One of the body’s most important nutrients is calcium. We all know calcium is important for maintaining strong bones and preventing osteoporosis – and for athletes, a big one is preventing stress fractures and bone breaks. But did you know this miracle mineral also plays a role in normal blood clotting, muscle functioning, conduction of nerve impulses, regulating fluid balance, regulating blood pressure (calcium has been linked to lower blood pressure), reduced colon cancer risk and reducing PMS. Calcium plays a big role in maintaining health and well-being. It makes sense that we need to make sure we’re getting enough from the food we eat.
Where is calcium found?
Of the body’s calcium, 99 per cent is stored in bone and teeth. The remaining one per cent is found in body fluids and soft tissues.
Because of its many vital functions, the level of calcium in the blood is tightly regulated by a delicate balance between the bones (our biggest calcium reservoir) and the blood. If there is not enough calcium in the blood and we’re not getting enough from the food we’re eating, the body draws calcium out of the bones. Over time, if there is a chronic shortage of calcium from our diet, the storage supply in our bones will gradually become depleted – a little bone loss each day can result in osteoporosis (thinning of the bones) later in life. This is why it’s important to get enough through the food we eat!
How much do I need?
Where do I get it?
|Dairy – milk, buttermilk, cheese, yoghurt|
|Fish – sardines and salmon|
|Calcium-Fortified Foods – breakfast cereals, fruit juice and bread|
|Green leafy vegetables – broccoli, okra, spinach, kale, bok choy|
|Tofu and Tempeh|
|Nuts and Seeds – almonds, Brazil nuts, sesame seeds, chia seeds, hemp seeds|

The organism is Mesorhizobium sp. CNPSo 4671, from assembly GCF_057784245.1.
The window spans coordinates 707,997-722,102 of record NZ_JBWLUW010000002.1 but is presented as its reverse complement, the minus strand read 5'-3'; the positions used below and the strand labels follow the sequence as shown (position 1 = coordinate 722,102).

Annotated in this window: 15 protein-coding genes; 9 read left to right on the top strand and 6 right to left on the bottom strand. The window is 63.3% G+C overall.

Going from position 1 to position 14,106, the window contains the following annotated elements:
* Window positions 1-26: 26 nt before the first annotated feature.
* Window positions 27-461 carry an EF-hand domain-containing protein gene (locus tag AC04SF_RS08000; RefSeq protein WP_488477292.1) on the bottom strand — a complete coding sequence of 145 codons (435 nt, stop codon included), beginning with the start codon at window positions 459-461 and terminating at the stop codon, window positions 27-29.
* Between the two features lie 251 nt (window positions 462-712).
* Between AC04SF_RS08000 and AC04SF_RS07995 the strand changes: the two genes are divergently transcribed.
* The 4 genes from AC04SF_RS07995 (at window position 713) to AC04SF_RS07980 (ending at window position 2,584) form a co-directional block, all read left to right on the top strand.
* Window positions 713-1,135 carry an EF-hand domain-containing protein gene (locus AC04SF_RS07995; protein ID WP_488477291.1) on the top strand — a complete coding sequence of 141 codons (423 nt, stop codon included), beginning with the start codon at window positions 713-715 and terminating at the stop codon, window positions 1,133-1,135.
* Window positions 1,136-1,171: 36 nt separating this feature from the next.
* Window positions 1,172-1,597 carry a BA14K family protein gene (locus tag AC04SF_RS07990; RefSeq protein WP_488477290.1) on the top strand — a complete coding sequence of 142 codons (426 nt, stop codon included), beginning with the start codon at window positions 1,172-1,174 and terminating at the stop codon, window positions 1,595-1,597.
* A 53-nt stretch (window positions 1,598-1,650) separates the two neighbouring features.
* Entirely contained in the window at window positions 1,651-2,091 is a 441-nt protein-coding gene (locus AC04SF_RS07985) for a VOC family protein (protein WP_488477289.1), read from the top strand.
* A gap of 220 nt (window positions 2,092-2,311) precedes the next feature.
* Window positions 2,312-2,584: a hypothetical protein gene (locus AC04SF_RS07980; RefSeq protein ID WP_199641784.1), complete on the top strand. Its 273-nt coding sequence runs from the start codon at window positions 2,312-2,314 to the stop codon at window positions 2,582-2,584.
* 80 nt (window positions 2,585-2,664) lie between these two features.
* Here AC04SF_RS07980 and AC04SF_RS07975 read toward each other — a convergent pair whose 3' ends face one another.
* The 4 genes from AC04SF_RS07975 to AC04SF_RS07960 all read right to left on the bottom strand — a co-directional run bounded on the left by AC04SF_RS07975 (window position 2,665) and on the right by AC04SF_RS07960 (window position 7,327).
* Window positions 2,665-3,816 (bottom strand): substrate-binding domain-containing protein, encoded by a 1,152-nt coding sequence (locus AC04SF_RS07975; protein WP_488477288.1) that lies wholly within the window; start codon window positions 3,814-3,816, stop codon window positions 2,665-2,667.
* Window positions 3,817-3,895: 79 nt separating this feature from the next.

Things that aid calcium absorption:
- Vitamin D is essential for the absorption of calcium. The main source of vitamin D is sunlight. The recommendation for sun exposure is around 15-20minutes of sun a couple of times per week (but avoid peak UV times so that you don’t get sunburnt). Vitamin D is also found in food such as cod-liver oil, oily fish, eggs and butter.
- Vitamin K – research shows that not getting enough vitamin K from the diet may lead to weaker bones and increased risk of stress fracture. Vitamin K has also been shown to keep calcium in your bones (it helps to reduce bone loss). Fermented soybeans (Natto) are the richest source of vitamin K. Vitamin K is also found in green leafy veg, broccoli, cauliflower, liver, meat, eggs and dairy foods (especially fermented foods such as yoghurt).
Things that hinder calcium absorption:
- Salt – a diet high in salt has been shown to speed up bone loss. It has been shown that for every 2000mg of sodium removed by the kidneys in the urine takes with it 60mg calcium. So, while salt is important, avoid too much!
- Caffeine – a large intake of caffeine (6+ caffeinated drinks per day) acts as a diuretic and flushes more calcium through the kidneys. Caffeine drinks include coffee, cola and tea.
- Fizzy drinks – research has shown that fizzy drinks are associated with softer bones and a higher risk of stress fracture.
- Excessive alcohol – drinking too much alcohol inhibits the stomach’s ability to absorb calcium adequately. It has been shown to interfere with the pancreas and its absorption of calcium and vitamin D.
Putting it into practice:
So, that’s all well and good but how do you put it into practice? Try the following:
- Make sure you fill up on plenty of green leafy vegetables
- Snack on almonds, Brazil nuts
- Include chia seeds and sesame seeds in your Bircher muesli
- Use almond butter as a spread on toast
- Have natural Greek yoghurt at breakfast or as a snack with added almonds for extra calcium and protein!
- If you eat animal products aim to have salmon twice a week
- Make sure the plant-based milk you use (e.g. almond milk) are fortified with calcium
- Get some sunlight
- Avoid excessive drinking, caffeine and salt
If in doubt:
Not sure if you’re doing it right and if you’re getting enough calcium in your diet? Contact me for an appointment today.
Catherine Saxelby’s Complete Food And Nutrition Companion, The Ultimate A-Z Guide, ©2018 Hardie Grant Books.